You have been a part of this learning, too. Your concern about your friends out there now seems more like a reflection of a positive part of you, not some form of denial. So I want to ask you – What is it about you that keeps alcohol from robbing that caring part of you? How do you keep hold of that in the street when alcohol convinces you to forget a lot of other positive things about who you are?

I also want to thank you for letting me into your life around the time when your mother died. As you know, my father died around that time as well. It was so helpful for me to see someone else in a similar situation. I was so impressed with how you pulled yourself together and stood up in the face of a lot of people’s negative expectations about how you would act. You sure proved wrong those who doubted that you could make it through that time in your life. How did you stand up in that way? How did you keep alcohol from convincing you that the only way to deal with the pain was to get drunk? What was the thing about you that kept you going? Are there other people in your life that wouldn’t be surprised about that thing that kept you going during that time? What would they say about that part of you that helped you during that time?

It has been a pleasure to know you during these past years. You have taught me that intelligent, resourceful, creative, and caring women can get caught by alcohol’s tricks. You have also taught me that even when alcohol convinces people that living in the street is a reasonable alternative to living life without alcohol, there are still parts of people that alcohol can’t touch. I am really interested in learning how you keep alcohol from taking everything away from you? How do you keep from giving up?

Some other people I have spoken with, have talked about realising that they are ‘better than this’, and that they know what they are ‘capable of’. They tell me that their ‘self-preservation’ keeps them from giving up. Is this part of what keeps you from giving up? Are there other things you would name that keep you from giving in to alcohol? Do you know that you are ‘better than’ what alcohol wants you to think about yourself? We have talked about your work in the accounting. How do you keep alcohol from making you forget about that and what you are ‘capable of’?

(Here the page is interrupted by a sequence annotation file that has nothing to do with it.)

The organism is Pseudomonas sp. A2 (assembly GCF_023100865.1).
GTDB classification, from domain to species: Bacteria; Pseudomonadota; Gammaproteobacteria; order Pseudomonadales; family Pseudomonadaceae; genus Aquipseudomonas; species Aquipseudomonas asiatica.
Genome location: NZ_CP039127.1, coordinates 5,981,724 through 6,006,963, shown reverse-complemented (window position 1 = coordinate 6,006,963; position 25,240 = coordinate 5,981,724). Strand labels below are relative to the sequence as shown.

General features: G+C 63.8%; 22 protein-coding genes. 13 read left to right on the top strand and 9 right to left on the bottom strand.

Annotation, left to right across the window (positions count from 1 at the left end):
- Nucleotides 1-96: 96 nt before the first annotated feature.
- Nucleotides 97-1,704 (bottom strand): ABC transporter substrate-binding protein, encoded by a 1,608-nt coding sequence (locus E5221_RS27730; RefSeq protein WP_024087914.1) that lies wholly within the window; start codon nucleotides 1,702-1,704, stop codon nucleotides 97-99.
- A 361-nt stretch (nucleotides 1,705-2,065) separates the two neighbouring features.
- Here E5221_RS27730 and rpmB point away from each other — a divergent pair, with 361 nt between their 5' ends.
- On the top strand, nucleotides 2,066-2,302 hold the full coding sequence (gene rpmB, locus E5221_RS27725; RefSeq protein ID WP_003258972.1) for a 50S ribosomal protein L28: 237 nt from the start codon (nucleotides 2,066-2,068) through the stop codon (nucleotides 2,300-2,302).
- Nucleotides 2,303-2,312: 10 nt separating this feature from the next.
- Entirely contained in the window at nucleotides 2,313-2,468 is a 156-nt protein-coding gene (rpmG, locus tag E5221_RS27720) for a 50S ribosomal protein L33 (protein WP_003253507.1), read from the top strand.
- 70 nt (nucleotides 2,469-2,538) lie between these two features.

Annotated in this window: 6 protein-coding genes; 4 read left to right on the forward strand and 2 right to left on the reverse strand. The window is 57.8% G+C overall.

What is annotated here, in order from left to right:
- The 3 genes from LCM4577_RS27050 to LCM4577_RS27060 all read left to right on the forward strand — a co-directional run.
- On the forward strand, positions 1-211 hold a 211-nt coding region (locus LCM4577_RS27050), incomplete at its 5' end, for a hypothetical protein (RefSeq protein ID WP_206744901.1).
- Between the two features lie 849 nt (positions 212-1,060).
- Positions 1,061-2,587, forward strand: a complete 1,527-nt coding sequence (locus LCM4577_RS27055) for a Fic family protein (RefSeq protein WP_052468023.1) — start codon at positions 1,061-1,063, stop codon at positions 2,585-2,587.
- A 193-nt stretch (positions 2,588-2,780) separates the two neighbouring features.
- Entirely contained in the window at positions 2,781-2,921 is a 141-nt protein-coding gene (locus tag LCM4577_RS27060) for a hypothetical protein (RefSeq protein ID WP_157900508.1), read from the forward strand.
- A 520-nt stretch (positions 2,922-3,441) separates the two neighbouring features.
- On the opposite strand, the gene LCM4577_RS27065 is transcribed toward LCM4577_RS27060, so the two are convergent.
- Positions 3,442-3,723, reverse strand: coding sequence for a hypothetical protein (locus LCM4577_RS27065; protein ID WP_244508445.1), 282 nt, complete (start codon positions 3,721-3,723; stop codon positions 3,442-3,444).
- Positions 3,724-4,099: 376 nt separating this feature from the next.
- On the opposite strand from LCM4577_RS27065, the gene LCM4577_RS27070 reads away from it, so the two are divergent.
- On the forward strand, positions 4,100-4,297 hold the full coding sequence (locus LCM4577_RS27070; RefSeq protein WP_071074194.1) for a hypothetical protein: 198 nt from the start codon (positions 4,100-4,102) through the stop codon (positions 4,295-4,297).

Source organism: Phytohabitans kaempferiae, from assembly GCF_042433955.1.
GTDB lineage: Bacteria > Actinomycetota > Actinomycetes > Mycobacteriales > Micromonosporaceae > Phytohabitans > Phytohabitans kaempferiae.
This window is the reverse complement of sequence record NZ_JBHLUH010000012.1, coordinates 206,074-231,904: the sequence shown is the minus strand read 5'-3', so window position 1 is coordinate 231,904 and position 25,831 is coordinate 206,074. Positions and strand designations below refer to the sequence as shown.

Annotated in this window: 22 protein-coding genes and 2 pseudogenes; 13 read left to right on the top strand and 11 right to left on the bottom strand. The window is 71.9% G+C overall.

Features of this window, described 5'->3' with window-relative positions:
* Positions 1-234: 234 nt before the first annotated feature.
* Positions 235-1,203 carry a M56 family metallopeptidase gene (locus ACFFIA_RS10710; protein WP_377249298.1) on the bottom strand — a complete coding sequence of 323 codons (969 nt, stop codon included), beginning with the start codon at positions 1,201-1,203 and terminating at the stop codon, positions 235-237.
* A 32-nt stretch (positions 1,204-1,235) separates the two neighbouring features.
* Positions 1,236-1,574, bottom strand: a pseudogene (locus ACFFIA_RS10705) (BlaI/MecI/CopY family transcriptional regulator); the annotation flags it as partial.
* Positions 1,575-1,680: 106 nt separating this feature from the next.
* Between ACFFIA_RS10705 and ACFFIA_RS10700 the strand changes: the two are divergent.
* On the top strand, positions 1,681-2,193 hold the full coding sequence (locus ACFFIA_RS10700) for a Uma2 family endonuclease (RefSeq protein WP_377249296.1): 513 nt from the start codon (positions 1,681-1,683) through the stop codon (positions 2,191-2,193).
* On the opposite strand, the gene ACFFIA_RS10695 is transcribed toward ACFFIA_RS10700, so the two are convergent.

Before I close I want to be clear about the questions I have asked you. I ask the questions I ask because I really want to know how you hang onto these positive ideas. I also want to keep the ideas like ‘self-preservation’ up front and in the open while alcohol tries to make you forget about them. I hope this is clear and helpful to you.

Finally, I want to thank you again for all you have given me. I will miss you. I know you will continue to be able to keep alcohol from robbing all of your life from you. I will always be one of the people who supports those parts of you that alcohol hasn’t taken away. If you want you can contact me at the shelter through to the end of June, or Tri-City Mental Health in Medford after that. Peace to you.




After working in the street for a while I began to notice that there were certain items, like a leather jacket or a specific hat, that became valued commodities. These items would be taken from one person and appear on another, only to be stolen again and transferred to still another person. The hat or jacket would thus circulate throughout the community.

I was shocked to learn that the letter I wrote to Andrea had become such an article. It had been stolen from Andrea by another woman, and eventually someone had taken it from her. It was circulating and being read by many people. (Hearing this I provided Andrea with another copy.) Though I was saddened to hear about the theft, I was struck by the value that could be placed on something as simple as a letter. It was in fact the theft of Andrea’s letter that prompted me to write this paper.

Hearing of the theft it occurred to me that letter writing was not only a useful tool applicable in a variety of different contexts, but it was also highly valuable to the letter recipients. I hope others will be encouraged by the response of the people I wrote to, and consider using letter writing in contexts that exist outside more traditional clinical environments. It is clear from my experience that this practice can have powerful effects on people’s lives.


1. Joel can be contacted c/o Lesley University, 7 Mellen street Cambridge, MA 02139. Email:


Freedman, J. & Combs, G. 1996: Narrative Therapy: The social construction of preferred realities. New York: Norton.

White, M., Epston, D. 1990: Narrative Means to Therapeutic Ends. New York: Norton.

White, M. 1997: Narratives of Therapists’ Lives. Australia: Dulwich Centre Publications.

White, M. 1996: Re-authoring Lives: Interviews and essays. Australia: Dulwich Centre Publications.

Zimmerman, J.L. & Dickerson, V.C. 1996: If Problems Talked. New York: Guilford.

Copyright © Dulwich Centre Publications 2000